How safe are your photos? Your grandparent’s photos may be in slide carousels or photo albums. Your parent’s photos may be in photo sleeves or envelopes from the 1-hour photo mart. Your old photos maybe in CVS photo envelopes. But what about the latest and greatest photos you have? They’re probably in the Icloud, Dropbox, Facebook, or Google Photos. What would you do if one of those services went down, the company was bought, or the entire internet went down?
It’s a reminder how important it is to back up your videos and photos to a personal hard drive. Cloud services are great but if one of them is bought, sold, or otherwise interfered with, you will lose access to your photos. All it really takes is the internet going down, a lost password or a website being taken down for many of us to ‘lose everything’ we thought was ‘safe in cloud’.
How do you save your most irreplaceable memories in the digital age? It’s actually easier than you think.
- The first step is to buy a USB “pocket” drive. Cost varies but in general you can get 1TB for $50, 2 TB for less than $100.
- The second step is to configure your cloud storage to save and retrieve all high resolution / original size photos. This procedure varies between computers and cloud services. High Resolution versions are important to save the best quality photo especially if you want to print them out at a photo kiosk such as Walgreens or WalMart has. Through these kiosks you can order large or even poster-size photos if you have a high enough resolution file.
- The third step is to locate the photos and download them to the hard drive from the first step. This procedure will also vary.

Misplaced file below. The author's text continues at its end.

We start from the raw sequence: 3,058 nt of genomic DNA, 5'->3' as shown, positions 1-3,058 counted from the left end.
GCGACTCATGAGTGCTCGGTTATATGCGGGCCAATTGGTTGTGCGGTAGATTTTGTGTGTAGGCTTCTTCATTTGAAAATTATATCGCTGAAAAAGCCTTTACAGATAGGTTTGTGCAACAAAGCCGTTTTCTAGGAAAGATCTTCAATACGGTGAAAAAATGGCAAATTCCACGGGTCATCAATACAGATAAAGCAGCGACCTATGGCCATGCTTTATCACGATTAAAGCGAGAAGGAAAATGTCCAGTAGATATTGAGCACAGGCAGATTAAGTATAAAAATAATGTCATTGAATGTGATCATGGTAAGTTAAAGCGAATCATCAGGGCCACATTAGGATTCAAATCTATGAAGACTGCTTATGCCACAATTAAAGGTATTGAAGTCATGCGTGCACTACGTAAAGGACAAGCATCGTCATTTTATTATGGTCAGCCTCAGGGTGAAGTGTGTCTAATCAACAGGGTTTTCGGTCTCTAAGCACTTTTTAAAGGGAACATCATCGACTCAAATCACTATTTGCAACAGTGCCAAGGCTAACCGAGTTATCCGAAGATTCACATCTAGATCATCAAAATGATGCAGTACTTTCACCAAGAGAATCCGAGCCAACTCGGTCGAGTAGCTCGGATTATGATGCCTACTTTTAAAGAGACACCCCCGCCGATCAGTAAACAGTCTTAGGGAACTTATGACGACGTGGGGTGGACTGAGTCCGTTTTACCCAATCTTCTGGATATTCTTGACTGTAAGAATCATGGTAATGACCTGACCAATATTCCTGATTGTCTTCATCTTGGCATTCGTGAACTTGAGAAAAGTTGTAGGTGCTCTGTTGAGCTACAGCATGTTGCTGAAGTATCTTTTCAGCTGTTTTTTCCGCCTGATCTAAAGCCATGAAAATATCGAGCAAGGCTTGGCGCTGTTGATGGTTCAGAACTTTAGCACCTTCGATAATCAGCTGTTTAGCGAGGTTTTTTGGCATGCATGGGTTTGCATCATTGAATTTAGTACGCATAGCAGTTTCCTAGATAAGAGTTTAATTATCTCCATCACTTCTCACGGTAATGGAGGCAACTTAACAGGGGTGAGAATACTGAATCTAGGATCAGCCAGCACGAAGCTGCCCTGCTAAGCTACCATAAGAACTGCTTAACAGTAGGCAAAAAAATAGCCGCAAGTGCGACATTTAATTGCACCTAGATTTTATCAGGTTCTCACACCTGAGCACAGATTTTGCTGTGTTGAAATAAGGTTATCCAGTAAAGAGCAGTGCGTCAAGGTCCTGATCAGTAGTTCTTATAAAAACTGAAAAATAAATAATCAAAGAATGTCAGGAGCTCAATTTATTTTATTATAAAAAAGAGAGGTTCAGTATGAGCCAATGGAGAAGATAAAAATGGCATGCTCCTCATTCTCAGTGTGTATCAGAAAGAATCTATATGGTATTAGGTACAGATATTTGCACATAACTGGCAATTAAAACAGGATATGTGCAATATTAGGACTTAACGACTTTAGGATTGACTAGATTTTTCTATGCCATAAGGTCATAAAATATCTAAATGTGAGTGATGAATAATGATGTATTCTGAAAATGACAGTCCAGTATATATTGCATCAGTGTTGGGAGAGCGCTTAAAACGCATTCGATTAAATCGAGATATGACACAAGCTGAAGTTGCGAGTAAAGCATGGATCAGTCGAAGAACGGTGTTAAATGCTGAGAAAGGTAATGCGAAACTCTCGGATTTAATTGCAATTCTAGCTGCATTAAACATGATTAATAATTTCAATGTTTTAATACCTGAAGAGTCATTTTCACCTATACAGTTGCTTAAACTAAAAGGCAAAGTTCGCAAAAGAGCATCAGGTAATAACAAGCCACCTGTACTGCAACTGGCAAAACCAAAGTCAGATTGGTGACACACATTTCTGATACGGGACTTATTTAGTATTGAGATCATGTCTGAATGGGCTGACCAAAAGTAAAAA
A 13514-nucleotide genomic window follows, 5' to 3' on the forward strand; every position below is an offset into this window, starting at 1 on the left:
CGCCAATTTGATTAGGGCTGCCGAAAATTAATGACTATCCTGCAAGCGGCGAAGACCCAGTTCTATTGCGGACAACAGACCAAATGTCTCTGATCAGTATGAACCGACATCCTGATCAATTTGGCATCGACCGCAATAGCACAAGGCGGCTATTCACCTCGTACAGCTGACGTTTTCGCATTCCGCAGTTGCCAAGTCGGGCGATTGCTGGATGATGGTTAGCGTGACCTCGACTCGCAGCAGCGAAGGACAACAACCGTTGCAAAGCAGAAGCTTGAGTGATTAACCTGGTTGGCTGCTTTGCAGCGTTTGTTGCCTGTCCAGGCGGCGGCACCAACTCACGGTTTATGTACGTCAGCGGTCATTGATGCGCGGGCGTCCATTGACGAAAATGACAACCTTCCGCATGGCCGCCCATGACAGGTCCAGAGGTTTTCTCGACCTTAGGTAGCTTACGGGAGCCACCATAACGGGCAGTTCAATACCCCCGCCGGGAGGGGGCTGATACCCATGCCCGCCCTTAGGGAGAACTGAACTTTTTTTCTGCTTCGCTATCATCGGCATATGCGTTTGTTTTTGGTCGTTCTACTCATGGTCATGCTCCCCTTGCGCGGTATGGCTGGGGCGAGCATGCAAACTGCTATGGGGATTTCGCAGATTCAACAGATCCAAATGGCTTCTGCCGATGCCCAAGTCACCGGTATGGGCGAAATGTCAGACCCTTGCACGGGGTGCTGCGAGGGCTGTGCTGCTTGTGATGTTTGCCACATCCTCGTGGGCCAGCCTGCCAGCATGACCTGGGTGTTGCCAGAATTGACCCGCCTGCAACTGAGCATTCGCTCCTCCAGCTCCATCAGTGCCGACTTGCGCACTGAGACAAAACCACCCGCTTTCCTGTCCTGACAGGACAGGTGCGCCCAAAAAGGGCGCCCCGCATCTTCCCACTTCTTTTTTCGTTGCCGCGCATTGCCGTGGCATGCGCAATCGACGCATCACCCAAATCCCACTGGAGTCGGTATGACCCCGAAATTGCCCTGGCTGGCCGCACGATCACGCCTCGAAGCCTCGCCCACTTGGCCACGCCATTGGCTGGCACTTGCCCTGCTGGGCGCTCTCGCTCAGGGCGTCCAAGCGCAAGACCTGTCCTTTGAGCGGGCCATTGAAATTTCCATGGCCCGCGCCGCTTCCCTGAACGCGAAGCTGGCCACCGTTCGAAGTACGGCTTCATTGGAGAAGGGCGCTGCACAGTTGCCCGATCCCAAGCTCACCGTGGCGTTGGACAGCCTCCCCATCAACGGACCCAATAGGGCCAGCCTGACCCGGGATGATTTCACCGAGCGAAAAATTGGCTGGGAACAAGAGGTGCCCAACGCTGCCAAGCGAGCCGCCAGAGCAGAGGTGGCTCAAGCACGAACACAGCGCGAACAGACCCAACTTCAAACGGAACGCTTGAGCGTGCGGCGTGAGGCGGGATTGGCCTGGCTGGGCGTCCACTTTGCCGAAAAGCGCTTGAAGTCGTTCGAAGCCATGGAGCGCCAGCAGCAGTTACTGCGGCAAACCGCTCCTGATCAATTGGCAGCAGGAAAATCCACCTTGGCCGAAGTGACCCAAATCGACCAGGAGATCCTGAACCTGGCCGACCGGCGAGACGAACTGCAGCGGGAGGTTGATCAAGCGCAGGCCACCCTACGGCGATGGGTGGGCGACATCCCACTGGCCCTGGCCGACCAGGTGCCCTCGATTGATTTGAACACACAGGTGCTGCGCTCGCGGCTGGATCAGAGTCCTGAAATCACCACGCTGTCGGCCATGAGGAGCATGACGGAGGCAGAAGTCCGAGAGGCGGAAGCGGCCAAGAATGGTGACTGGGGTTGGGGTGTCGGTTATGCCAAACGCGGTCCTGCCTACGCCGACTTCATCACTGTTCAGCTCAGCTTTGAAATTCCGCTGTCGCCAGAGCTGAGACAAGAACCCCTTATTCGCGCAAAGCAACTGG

This procedure should be done every 3-5 years as hard drives have a limited life span. You can copy from one hard drive to another fairly easily. I do not recommend solid state drives for this. This is due to the lack of data recovery options available for SSD’s.
I also recommend going through all flash drives, SD cards, phones and cameras to make sure you copy everything to this USB drive. You may also find some original high resolution versions of photos that now only exist as compressed Facebook photos.
Keep the drive in a safe cool dry place. It’s also a good idea to back up “key photos” in a few different places, i.e. a pocket drive, thumb drive, a small folder on another computer, etc. Such “key photos” might be your own wedding, adoption, first baby photos, or other rare events.
Your parents or grandparents may have photo albums that will endure decades. Digital images in the cloud could last only as long as a company stays in business and you may only be able to get to them as long as you have the internet. Take practical steps today to save your photos – so they endure for generations as your parents’ and grandparents’ photos have.